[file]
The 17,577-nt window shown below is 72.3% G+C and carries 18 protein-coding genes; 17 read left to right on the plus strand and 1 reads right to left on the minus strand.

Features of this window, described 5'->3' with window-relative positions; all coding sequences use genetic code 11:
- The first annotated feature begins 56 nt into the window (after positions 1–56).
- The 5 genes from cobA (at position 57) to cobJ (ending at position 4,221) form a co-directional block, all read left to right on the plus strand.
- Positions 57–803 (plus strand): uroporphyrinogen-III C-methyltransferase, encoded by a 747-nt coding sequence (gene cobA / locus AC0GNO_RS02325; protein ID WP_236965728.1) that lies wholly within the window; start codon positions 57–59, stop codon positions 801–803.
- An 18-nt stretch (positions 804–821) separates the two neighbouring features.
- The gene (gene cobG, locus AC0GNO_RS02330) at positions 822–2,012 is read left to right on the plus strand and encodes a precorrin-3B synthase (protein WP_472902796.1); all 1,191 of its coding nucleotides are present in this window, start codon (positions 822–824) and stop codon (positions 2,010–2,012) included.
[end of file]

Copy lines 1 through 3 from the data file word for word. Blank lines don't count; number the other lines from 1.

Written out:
The 17,577-nt window shown below is 72.3% G+C and carries 18 protein-coding genes; 17 read left to right on the plus strand and 1 reads right to left on the minus strand.

Features of this window, described 5'->3' with window-relative positions; all coding sequences use genetic code 11:
- The first annotated feature begins 56 nt into the window (after positions 1–56).